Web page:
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Transactions of the Symposium on Photo Interpretation

Fig. 1. Crop marks of “Celtic” fields and road system, with probable settlement, in the Lin
colnshire Fens west of Spalding (looking east, about British National Grid reference TF188205)
(Photograph by J. K. S. St Joseph; British Crown Copyright reserved)
of ancient fields because of the basic need to make plans of large areas. There
are other reasons almost as important. We would like to examine these and
at the same time introduce views of field systems of quite different date and
form from the “Celtic” but sometimes lying over these early remains.
There are in fact four separate but interlocking operations to which air
photography must or can make a really important contribution. These are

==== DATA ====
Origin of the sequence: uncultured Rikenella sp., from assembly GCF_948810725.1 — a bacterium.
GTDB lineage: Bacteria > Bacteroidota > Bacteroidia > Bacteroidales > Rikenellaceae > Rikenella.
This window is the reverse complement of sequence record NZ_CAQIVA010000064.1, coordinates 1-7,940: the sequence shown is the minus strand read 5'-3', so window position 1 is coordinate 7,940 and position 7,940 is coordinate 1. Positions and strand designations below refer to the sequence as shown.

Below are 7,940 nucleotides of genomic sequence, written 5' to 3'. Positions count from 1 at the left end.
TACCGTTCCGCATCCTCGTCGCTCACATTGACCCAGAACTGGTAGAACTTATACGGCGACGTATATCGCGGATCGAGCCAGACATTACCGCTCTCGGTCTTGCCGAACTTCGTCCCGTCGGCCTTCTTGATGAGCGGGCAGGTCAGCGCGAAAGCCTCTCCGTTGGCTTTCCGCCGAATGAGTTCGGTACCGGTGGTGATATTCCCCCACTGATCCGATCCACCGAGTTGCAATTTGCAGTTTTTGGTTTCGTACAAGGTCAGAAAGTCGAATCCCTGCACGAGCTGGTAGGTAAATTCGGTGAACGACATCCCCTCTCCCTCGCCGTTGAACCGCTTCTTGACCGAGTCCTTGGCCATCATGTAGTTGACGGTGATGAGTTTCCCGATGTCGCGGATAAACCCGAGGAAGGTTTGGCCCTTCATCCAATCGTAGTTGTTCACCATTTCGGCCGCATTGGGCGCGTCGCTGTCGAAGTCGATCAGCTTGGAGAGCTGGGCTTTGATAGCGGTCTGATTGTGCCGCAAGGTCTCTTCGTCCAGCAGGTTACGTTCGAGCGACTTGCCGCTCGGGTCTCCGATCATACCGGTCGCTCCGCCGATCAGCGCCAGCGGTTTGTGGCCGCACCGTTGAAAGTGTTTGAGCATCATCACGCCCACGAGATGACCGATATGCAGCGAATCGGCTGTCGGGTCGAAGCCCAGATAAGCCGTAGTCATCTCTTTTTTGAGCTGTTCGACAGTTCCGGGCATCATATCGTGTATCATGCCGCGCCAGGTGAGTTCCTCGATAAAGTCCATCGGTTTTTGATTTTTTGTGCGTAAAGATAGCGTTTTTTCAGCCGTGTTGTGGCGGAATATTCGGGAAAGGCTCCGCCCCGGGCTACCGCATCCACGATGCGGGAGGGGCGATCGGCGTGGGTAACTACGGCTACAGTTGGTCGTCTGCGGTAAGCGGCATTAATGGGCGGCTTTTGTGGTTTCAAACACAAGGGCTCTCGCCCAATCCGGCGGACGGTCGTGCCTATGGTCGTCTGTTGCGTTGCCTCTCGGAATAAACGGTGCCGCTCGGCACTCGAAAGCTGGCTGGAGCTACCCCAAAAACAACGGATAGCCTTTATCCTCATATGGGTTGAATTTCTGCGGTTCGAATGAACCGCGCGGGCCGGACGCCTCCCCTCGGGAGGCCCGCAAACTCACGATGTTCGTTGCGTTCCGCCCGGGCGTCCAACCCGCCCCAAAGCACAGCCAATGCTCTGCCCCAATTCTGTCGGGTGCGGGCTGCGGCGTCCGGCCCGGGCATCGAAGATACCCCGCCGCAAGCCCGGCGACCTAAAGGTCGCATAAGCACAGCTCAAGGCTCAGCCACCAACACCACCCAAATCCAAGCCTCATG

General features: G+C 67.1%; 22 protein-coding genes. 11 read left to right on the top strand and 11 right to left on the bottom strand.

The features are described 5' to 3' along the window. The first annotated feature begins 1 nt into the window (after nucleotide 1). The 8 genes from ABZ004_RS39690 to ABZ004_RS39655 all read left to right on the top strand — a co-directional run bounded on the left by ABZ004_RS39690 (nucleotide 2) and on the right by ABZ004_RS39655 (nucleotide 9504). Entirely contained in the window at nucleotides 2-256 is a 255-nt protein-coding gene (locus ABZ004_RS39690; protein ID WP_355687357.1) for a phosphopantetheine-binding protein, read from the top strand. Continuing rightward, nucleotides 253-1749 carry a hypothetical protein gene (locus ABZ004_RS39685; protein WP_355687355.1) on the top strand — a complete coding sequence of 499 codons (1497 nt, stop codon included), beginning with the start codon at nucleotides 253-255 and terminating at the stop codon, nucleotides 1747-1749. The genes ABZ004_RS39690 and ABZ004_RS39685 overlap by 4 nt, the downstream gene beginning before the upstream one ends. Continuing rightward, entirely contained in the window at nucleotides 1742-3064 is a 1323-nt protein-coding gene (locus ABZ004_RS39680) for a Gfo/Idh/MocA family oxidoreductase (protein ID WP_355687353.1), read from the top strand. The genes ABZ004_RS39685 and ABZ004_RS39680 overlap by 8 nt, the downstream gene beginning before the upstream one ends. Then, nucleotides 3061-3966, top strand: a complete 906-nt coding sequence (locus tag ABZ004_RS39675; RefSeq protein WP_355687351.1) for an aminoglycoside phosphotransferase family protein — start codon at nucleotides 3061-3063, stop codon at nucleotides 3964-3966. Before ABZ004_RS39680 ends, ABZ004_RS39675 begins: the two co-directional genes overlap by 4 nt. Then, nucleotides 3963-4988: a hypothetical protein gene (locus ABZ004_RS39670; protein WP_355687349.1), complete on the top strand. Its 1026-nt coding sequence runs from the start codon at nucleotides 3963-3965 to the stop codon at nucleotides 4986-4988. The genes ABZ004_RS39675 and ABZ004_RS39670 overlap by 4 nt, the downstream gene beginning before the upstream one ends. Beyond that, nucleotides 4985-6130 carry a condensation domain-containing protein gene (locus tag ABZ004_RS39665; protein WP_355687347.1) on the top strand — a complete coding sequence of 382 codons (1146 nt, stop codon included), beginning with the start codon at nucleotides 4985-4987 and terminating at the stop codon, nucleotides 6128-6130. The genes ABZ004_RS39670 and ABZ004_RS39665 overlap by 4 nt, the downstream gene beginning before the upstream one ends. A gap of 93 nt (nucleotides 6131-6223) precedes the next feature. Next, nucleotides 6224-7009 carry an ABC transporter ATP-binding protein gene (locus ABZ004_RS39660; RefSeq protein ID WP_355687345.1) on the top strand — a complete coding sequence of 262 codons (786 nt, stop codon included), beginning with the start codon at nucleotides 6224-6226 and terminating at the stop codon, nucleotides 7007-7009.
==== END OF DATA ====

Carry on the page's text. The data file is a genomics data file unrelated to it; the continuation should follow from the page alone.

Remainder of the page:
1) the search; 2) analysis; 3) planning and 4) presentation.
The search may obviously be made in the air by an experienced observer,
who will then photograph the remain he recognises; or it may be made by
examining air photographs already taken for general purposes. In this latter
case overlapping vertical or near vertical air photographs are invaluable (cf.
fig. 2) and without doubt one of the best ways of searching them is through an
Oude-Delft stereoscope, which we in R.C.H.M. have occasionally been able
to use. One of the objects of such a search is ultimately to build up a picture of
the total recoverable remains of ancient fields. It should be mentioned that
this will never be complete in an absolute sense, for destruction of all periods
has obliterated most remains of “Celtic” fields in the heavier good arable
lands, but equally we consider it quite wrong to look on the surviving down-